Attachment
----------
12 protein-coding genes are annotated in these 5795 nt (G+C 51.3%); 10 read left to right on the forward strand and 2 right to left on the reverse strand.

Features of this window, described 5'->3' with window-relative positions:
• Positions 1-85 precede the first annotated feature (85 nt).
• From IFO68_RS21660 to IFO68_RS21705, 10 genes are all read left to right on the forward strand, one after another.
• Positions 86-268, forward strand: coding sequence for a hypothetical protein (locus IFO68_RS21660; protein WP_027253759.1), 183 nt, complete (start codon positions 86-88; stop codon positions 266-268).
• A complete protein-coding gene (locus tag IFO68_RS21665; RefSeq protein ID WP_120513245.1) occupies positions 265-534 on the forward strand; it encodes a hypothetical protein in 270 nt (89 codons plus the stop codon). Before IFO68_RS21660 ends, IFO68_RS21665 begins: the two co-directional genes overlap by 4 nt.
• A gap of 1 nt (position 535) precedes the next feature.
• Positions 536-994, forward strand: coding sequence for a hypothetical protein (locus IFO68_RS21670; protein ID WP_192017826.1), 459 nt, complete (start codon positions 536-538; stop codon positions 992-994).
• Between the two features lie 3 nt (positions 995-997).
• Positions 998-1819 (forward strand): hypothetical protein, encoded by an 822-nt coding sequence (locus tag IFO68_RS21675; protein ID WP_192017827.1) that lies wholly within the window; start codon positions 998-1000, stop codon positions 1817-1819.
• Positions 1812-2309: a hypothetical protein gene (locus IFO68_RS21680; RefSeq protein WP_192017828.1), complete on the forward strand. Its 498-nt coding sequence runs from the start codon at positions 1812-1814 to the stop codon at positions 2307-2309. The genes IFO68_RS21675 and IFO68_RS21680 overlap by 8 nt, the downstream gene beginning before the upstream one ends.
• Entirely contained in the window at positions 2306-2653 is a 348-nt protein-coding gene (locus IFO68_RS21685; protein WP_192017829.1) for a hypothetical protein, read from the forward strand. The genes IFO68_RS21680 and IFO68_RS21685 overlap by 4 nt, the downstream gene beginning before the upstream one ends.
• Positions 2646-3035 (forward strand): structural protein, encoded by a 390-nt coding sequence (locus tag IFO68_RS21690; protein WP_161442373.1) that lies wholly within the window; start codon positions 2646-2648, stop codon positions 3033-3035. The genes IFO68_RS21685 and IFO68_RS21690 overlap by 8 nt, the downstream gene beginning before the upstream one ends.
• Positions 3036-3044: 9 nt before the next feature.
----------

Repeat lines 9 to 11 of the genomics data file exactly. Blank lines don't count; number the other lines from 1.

• Between the two features lie 3 nt (positions 995-997).
• Positions 998-1819 (forward strand): hypothetical protein, encoded by an 822-nt coding sequence (locus tag IFO68_RS21675; protein ID WP_192017827.1) that lies wholly within the window; start codon positions 998-1000, stop codon positions 1817-1819.
• Positions 1812-2309: a hypothetical protein gene (locus IFO68_RS21680; RefSeq protein WP_192017828.1), complete on the forward strand. Its 498-nt coding sequence runs from the start codon at positions 1812-1814 to the stop codon at positions 2307-2309. The genes IFO68_RS21675 and IFO68_RS21680 overlap by 8 nt, the downstream gene beginning before the upstream one ends.